If no compensation is required, the K is 1.0, and the value of K is determined by a calculating means 20g shown in FIG. 5.

The reference numeral 10 designates a coordinate calculating means for calculating the coordinates of the present position, which arithmetically calculates the coordinates (X, Y) of the present position from the outputs of the direction detecting means 1 and the distance detecting means 2. Hereinafter, this calculating means 10 will be referred to merely as the calculator 10. This calculator 10 calculates incremental changes .DELTA.X and .DELTA.Y on the X- and Y-axis for a period of time .DELTA.T with the use of the following equations (3) and (4), wherein changes occur in the present position X, Y of the vehicle previously input by the key 7 shown in FIG. 1: ##EQU2##

The new values of X and Y having these values calculated by the equations (3) and (4) added to the former X and Y represent the coordinates of the present position.

In other words, the calculator 10 seeks the coordinates of the present position by conducting an arithmetic operation according to the equations (5) and (6) in response to the output signals from the direction detecting means 1 and the distance detecting means 2. ##EQU3##

The reference numeral 11 designates a means for locating the neighborhood of a point of correction, which is designed to read out the coordinates (x, y) of the points of correction in the pattern 42 of FIG. 3 recorded in the memory 3, and to arithmetically locate or discover the coordinates (x, y) which satisfy the following equations (7) and (8) against the coordinates (X, Y);

.vertline.x-X.vertline..ltoreq.W.sub.1 (7)

.vertline.y-Y.vertline..ltoreq.W.sub.2 (8)

where W.sub.1 and W.sub.2 are previously determined values; for example, W.sub.1 =20 m and W.sub.2 =15 m.

The reference numeral 12 designates a means for judging that the vehicle has made a turn, which is designed to read out a direction .theta.k from the direction detecting means 1 at the moment the vehicle enters the area satisfying the equations (7) and (8) against the coordinates (x, y) located by the locating means 11. The turn detecting means 12 further continues to read out a direction .theta.m from the direction detecting means 1 while the vehicle is running in the area, and judges whether the two directions read out satisfy the equation (9) or not. When the two values satisfy equation (9), it is judged that the vehicle has made a turn: ##EQU4## .pi./6 is a predetermined value, and it is supposed that the roads branching from each point of correction cross each other at an angle not smaller than .pi./6, and that the vehicle is always on the road.

The reference numeral 20 designates a block which conducts the arithmetic calculation of the compensation coefficient K. The reference numeral 20a designates a flag setting means adapted to control the flow of the program of FIG. 8 hereinafter referred to. The flag FA is located in a section of RAM 4c within microcomputer 4 as shown in FIG. 1.

The reference numeral 20b designates a memory searching means, which searches a first point of correction, such as P.sub.1 (x.sub.1, y.sub.1), from which it is judged that the present position of the vehicle is within the predetermined neighborhood area and that the vehicle has made a turn, selects a direction such as .theta.1-2, which is closest to the particular direction .theta.m obtained by the turn detecting means 12 among the direction data .theta.1-1 to .theta.1-4 of the branching roads 1 to 4 arranged in the same row, and extracts a route number R-1 and a distance data (Mode M.sub.1) belonging to the branching road number 2, and selects a row from FIG. 2 which row has the data of the coordinates of the first point of correction P.sub.1 (x.sub.1, y.sub.1) and the route number R-1.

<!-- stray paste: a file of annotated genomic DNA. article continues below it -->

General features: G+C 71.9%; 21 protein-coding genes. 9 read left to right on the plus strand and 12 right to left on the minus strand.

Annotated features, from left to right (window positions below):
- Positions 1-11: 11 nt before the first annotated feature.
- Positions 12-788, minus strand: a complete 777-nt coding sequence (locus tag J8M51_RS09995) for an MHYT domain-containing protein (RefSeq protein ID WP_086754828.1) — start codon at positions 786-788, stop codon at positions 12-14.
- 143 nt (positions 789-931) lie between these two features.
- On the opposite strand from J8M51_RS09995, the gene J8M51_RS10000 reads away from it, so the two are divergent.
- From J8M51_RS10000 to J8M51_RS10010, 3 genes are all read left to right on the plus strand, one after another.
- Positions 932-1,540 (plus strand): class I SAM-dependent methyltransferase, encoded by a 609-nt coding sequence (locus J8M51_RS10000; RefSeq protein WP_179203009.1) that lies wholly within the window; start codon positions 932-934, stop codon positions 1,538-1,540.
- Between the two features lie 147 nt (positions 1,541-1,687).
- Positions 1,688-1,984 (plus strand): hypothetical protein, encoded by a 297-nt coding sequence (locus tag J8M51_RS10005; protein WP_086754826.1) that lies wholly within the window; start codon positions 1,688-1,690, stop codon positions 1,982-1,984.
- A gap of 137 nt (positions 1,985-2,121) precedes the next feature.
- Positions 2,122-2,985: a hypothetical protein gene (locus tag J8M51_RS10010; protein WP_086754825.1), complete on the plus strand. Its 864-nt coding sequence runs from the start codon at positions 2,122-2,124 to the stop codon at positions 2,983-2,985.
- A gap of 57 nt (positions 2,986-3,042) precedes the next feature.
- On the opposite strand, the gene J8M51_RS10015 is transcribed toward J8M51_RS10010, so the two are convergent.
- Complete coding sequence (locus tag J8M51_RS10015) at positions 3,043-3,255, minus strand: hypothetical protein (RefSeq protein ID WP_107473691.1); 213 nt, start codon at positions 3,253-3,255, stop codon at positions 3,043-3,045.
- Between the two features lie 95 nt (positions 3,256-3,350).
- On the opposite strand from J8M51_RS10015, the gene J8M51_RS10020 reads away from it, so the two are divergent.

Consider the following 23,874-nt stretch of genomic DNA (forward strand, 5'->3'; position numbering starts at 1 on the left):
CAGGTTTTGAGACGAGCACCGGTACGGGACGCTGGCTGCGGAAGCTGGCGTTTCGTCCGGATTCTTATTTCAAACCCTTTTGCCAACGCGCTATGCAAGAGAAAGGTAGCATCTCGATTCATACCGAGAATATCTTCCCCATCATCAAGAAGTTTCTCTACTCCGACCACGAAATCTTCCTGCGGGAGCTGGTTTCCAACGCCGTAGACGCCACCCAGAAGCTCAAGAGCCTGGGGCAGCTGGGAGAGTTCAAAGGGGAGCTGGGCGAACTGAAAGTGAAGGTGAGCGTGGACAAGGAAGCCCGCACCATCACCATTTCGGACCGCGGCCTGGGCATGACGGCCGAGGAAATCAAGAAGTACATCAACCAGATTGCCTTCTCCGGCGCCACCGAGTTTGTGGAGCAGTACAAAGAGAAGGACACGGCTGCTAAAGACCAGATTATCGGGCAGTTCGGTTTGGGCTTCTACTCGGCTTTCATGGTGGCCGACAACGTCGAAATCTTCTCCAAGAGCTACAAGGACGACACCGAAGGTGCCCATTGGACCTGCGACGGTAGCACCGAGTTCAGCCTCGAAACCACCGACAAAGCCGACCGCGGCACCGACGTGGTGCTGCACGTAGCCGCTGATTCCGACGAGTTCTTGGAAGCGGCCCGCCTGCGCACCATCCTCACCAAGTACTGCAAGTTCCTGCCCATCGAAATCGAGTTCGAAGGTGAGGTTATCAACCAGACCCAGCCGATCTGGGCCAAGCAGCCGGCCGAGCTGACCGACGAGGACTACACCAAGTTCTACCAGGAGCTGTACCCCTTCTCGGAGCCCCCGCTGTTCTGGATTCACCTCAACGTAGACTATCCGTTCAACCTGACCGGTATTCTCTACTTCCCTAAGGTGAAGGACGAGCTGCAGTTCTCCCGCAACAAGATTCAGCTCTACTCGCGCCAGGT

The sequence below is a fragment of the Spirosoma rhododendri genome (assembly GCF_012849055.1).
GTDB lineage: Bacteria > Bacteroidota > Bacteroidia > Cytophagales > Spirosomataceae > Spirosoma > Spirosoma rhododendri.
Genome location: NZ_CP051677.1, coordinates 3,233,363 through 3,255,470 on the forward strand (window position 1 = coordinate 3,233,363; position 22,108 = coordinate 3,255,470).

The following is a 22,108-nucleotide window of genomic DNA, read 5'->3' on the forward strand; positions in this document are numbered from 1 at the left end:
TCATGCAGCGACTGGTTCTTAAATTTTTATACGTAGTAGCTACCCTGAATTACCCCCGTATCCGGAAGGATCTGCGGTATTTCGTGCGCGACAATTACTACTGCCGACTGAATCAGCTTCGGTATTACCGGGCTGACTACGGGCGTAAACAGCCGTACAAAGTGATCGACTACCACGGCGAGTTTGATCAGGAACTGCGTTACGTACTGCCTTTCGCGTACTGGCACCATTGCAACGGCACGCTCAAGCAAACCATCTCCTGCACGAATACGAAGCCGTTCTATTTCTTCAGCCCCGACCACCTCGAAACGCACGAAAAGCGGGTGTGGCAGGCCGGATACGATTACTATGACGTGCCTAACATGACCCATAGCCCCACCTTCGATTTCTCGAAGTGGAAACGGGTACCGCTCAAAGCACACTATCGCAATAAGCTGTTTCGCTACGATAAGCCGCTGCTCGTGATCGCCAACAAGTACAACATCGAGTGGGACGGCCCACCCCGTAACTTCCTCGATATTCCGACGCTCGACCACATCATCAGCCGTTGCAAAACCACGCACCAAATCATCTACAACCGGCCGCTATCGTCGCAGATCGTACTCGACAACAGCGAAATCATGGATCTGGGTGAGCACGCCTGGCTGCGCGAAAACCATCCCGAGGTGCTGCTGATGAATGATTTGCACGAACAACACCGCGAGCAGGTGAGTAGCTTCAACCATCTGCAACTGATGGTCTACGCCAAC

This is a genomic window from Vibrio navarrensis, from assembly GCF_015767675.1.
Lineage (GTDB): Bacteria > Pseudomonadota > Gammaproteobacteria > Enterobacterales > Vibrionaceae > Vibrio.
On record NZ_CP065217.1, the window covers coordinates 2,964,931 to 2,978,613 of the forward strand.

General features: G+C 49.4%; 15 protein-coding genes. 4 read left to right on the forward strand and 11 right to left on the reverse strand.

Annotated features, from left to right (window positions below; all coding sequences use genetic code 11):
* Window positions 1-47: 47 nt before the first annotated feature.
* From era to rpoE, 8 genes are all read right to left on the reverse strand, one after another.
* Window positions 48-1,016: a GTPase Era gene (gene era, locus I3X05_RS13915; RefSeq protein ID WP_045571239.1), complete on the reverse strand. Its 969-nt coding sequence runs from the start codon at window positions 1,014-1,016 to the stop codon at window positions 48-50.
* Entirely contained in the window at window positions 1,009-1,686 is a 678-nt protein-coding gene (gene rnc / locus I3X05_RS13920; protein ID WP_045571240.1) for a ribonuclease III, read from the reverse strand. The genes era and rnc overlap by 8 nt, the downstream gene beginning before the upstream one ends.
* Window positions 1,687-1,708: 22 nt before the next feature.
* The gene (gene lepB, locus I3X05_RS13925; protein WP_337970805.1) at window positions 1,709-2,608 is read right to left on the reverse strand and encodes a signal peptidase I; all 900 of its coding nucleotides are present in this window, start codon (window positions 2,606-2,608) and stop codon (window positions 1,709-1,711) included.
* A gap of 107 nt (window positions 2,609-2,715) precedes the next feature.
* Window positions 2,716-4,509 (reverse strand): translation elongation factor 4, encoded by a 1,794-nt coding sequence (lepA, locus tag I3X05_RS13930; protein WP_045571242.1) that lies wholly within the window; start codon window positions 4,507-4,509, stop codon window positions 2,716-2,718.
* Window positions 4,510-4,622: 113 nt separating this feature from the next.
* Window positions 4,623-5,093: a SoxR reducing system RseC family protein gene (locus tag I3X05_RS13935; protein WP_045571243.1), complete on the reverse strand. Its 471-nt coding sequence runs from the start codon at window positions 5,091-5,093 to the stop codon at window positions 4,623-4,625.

The reference numeral 20f designates a .DELTA.S adding means which adds .DELTA.S at a predetermined time interval T to the content of the memory MS section 20e located in a section of the RAM 4c shown in FIG. 1, wherein .DELTA.S is sent from the distance detecting means 2. The .DELTA.S adding means 20f clears the content of the memory section 20e at the first point of correction where it is judged by the locating means 11 and the turn detecting means 12 that the present position is in the neighborhood of a point of correction and the vehicle has made a turn, and adds .DELTA.S at each time interval .DELTA.T after that moment.

The reference numeral 20g designates a means for calculating the compensation coefficient, which is adapted to operate a ratio of the content ML of the memory section 20c to the content MS of the memory section 20e at the moment when it is judged that the vehicle has made a second turn in the neighborhood of the second point of correction P.sub.2 after beginning from the first point of correction P.sub.1. The compensation coefficient K is represented by the following equation (10): ##EQU5##

The reference numeral 13 designates a means for correcting the coordinates (X, Y) of the present position from the calculator 10 to that of the point of correction when it is judged that the vehicle has made a turn in the neighborhood of the point of correction. The reference numeral 14 designates a means for indicating the coordinates of the present position operated by the calculator 10 on an indicator 5 shown in FIG. 1.

An example of the operation will be described with reference to FIGS. 6 to 8:

FIGS. 6 to 8 are flow charts showing the sequence of operation of the navigator stored in the ROM 4b of the microcomputer 4.

The following description is based on the presumption that the vehicle makes a turn in the .theta.1-2 direction of the route No. R-1 in the neighborhood of the point P.sub.1 on the route No. R-2, passes through the point Pa, and makes a turn in the .theta.2-3 direction on the route No. R-3 in the neighborhood of the point P.sub.2.